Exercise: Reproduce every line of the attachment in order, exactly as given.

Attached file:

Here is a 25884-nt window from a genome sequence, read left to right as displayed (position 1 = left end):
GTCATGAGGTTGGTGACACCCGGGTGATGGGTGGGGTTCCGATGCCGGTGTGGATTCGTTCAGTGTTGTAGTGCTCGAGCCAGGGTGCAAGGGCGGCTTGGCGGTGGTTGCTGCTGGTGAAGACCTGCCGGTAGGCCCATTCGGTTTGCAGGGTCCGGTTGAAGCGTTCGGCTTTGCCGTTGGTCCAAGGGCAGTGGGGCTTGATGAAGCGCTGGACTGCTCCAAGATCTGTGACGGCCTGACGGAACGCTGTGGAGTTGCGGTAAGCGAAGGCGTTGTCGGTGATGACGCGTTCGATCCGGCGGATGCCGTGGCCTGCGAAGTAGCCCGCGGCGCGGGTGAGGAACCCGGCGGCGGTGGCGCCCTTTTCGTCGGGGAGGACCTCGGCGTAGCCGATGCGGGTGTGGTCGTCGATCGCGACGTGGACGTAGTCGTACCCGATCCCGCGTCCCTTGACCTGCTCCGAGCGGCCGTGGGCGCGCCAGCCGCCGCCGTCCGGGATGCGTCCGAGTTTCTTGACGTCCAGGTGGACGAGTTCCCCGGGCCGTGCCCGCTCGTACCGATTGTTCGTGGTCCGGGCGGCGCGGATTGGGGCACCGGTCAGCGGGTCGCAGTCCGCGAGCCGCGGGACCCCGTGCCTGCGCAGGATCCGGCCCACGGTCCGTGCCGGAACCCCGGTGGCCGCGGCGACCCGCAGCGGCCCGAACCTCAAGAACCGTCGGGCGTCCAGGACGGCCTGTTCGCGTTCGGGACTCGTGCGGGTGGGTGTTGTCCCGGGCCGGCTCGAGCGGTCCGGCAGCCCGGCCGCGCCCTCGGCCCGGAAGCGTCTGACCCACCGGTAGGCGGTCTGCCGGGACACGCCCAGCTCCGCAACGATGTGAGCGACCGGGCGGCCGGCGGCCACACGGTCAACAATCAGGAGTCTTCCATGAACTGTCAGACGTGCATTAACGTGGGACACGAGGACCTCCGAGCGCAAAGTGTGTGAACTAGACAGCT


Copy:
Here is a 25884-nt window from a genome sequence, read left to right as displayed (position 1 = left end):
GTCATGAGGTTGGTGACACCCGGGTGATGGGTGGGGTTCCGATGCCGGTGTGGATTCGTTCAGTGTTGTAGTGCTCGAGCCAGGGTGCAAGGGCGGCTTGGCGGTGGTTGCTGCTGGTGAAGACCTGCCGGTAGGCCCATTCGGTTTGCAGGGTCCGGTTGAAGCGTTCGGCTTTGCCGTTGGTCCAAGGGCAGTGGGGCTTGATGAAGCGCTGGACTGCTCCAAGATCTGTGACGGCCTGACGGAACGCTGTGGAGTTGCGGTAAGCGAAGGCGTTGTCGGTGATGACGCGTTCGATCCGGCGGATGCCGTGGCCTGCGAAGTAGCCCGCGGCGCGGGTGAGGAACCCGGCGGCGGTGGCGCCCTTTTCGTCGGGGAGGACCTCGGCGTAGCCGATGCGGGTGTGGTCGTCGATCGCGACGTGGACGTAGTCGTACCCGATCCCGCGTCCCTTGACCTGCTCCGAGCGGCCGTGGGCGCGCCAGCCGCCGCCGTCCGGGATGCGTCCGAGTTTCTTGACGTCCAGGTGGACGAGTTCCCCGGGCCGTGCCCGCTCGTACCGATTGTTCGTGGTCCGGGCGGCGCGGATTGGGGCACCGGTCAGCGGGTCGCAGTCCGCGAGCCGCGGGACCCCGTGCCTGCGCAGGATCCGGCCCACGGTCCGTGCCGGAACCCCGGTGGCCGCGGCGACCCGCAGCGGCCCGAACCTCAAGAACCGTCGGGCGTCCAGGACGGCCTGTTCGCGTTCGGGACTCGTGCGGGTGGGTGTTGTCCCGGGCCGGCTCGAGCGGTCCGGCAGCCCGGCCGCGCCCTCGGCCCGGAAGCGTCTGACCCACCGGTAGGCGGTCTGCCGGGACACGCCCAGCTCCGCAACGATGTGAGCGACCGGGCGGCCGGCGGCCACACGGTCAACAATCAGGAGTCTTCCATGAACTGTCAGACGTGCATTAACGTGGGACACGAGGACCTCCGAGCGCAAAGTGTGTGAACTAGACAGCT